Having been unable to secure the budget required to compete and advance his career, Westbrook was forced to take a lengthy six-year break from racing, before convincing a friend to loan him the money to buy a Porsche GT3 Cup Car for the 2002 season. The Porsche Carrera Cup GB commenced in 2003 and Westbrook was a front-runner. Between 2003 and 2005, he was dominant. Indeed, his 2005 totals for victories and pole positions are both series records and he went on to take 16 podiums across the season. Having done a few Supercup races in 2002 with Kadach Racing Team and in 2003 with Porsche Cars Great Britain, he returned in 2005 in a Lechner Racing School Team prepared Porsche in rounds which did not clash with his UK commitments, he came 9th overall, adding a fastest lap to his tally too. In 2006 with RT Morellato PZ Essen, he finished every Supercup race on the podium, wrapping up the title with two races to go, against drivers such as Uwe Alzen, Alessandro Zampedri and Patrick Huisman, he has competed in several Carrera races in Germany and back in the UK where he alternated with Danny Watts.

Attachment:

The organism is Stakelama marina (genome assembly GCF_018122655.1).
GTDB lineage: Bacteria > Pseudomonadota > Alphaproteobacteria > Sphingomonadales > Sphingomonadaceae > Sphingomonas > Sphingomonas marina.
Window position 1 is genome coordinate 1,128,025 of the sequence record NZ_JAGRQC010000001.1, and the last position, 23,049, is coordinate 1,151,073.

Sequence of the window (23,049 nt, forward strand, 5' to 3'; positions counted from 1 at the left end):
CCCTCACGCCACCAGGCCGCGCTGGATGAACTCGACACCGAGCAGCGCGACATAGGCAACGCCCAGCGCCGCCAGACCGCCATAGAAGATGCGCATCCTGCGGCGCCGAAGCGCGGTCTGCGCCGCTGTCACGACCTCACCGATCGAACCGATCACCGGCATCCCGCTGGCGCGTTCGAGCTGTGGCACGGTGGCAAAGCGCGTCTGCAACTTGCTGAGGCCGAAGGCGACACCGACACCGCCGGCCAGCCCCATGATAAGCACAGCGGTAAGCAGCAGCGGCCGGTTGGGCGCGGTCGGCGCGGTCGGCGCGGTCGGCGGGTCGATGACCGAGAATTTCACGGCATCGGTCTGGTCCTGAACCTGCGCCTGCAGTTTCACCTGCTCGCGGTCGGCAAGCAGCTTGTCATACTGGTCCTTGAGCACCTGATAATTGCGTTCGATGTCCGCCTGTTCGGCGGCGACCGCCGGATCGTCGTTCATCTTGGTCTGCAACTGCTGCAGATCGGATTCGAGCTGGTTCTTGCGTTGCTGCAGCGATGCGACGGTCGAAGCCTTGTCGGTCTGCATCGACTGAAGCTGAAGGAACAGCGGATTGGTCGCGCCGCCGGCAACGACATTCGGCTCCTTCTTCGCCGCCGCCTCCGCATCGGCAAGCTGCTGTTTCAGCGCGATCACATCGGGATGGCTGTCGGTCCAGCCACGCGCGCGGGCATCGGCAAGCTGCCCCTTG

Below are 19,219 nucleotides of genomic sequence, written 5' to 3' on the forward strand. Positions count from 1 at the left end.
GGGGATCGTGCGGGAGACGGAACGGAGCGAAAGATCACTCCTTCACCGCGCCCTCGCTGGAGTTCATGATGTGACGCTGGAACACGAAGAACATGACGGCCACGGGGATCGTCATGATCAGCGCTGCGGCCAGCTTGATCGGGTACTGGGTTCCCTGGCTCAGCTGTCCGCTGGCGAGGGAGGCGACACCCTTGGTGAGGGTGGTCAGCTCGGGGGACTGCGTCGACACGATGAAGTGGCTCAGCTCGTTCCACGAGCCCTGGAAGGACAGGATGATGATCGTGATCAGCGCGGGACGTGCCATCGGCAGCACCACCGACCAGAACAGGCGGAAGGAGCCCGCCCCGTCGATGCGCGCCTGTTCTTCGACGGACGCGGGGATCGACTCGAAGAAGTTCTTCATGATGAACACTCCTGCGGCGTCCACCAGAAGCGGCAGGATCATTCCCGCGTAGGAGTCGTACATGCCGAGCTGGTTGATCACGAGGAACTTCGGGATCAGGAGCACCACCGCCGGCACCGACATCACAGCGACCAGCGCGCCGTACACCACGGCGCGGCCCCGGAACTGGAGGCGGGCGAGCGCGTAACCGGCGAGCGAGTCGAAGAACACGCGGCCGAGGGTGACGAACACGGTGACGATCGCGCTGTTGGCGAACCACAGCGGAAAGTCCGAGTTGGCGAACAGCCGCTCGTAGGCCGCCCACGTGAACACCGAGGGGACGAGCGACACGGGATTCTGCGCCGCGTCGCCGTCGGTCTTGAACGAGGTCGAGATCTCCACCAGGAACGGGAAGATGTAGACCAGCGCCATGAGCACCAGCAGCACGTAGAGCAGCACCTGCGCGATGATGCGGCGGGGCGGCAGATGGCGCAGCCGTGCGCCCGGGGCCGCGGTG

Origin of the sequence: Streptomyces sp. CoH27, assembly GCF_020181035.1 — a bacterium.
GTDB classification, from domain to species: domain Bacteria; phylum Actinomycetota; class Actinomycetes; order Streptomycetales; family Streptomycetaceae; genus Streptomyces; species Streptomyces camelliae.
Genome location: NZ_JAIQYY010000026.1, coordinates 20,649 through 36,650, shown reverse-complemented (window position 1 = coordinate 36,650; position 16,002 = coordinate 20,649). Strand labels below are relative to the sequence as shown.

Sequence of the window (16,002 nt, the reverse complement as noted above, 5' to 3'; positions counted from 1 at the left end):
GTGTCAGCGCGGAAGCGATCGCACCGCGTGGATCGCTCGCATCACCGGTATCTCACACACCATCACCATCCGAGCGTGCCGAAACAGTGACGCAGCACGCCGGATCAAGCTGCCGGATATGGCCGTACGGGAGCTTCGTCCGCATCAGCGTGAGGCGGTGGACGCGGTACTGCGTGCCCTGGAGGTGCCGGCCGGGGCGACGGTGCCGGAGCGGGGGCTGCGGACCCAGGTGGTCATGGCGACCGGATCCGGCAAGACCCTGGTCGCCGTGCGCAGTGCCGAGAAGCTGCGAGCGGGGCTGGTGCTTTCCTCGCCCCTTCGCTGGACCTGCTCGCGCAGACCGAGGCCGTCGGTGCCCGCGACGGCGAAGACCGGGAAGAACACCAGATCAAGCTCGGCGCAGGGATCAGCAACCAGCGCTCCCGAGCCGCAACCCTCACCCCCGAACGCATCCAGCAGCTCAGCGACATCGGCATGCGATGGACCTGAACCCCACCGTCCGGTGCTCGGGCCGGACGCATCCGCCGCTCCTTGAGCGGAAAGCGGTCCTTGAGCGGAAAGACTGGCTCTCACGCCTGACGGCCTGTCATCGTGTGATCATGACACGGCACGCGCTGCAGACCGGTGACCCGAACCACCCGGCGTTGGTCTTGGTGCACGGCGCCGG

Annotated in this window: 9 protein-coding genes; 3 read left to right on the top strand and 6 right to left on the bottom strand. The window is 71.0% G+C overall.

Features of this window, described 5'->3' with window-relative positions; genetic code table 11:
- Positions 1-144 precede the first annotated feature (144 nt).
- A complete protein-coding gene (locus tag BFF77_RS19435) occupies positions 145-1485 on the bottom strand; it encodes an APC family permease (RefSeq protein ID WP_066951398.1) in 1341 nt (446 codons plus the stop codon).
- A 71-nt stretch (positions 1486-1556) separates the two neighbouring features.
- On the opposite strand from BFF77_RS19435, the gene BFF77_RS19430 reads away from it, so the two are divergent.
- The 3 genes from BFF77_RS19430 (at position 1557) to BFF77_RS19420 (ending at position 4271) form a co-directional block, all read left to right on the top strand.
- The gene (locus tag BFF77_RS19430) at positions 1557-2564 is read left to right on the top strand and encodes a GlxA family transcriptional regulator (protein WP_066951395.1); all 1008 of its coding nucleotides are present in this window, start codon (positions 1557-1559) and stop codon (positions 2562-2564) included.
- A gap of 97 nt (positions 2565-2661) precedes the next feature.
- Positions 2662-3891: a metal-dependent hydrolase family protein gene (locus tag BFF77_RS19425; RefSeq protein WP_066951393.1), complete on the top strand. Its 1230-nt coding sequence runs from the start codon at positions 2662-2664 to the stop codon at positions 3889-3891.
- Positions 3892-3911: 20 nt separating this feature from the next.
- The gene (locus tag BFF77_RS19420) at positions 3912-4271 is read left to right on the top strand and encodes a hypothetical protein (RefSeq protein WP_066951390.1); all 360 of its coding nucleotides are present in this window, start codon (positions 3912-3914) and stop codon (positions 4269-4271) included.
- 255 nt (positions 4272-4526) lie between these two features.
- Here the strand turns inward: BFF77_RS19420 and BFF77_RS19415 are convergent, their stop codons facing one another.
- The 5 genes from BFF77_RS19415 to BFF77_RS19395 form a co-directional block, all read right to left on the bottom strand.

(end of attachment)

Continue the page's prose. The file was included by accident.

In 2007 with HISAQ Competition, he won his second Porsche Supercup title in a row, with wins in Spain and Hungary, along with five other podium finishes and fastest laps. He again competed in finishing second in the championship for ARAXA Racing. In the same year, he made his debut in the Le Mans Series in a GT2 Porsche for James Watt Automotive and in the Rolex Sports Car Series at Daytona and Watkins Glen with Synergy Racing in a Porsche GT3 Cup Car. 2008 – see next chapter'Porsche Factory Driver'. In 2009 Westbrook drove for VICI Racing in the American Le Mans Series and for Prospeed Competition in the FIA GT Championship. In his first ALMS race of the year he finished fourth alongside Johannes Stuck. However, it was in the FIA GT Championship where he would achieve his biggest success, winning the GT2 class overall after victories at Silverstone, Adria and Zolder backed up by second places in Algarve and Paul Ricard, in a Porsche 911 GT3 RSR. In the same year he made appearances in International GT Open, ADAC GT Masters, Rolex Sports Car Series, Porsche Carrera Cup Deutschland, Porsche Supercup, Belgian GT.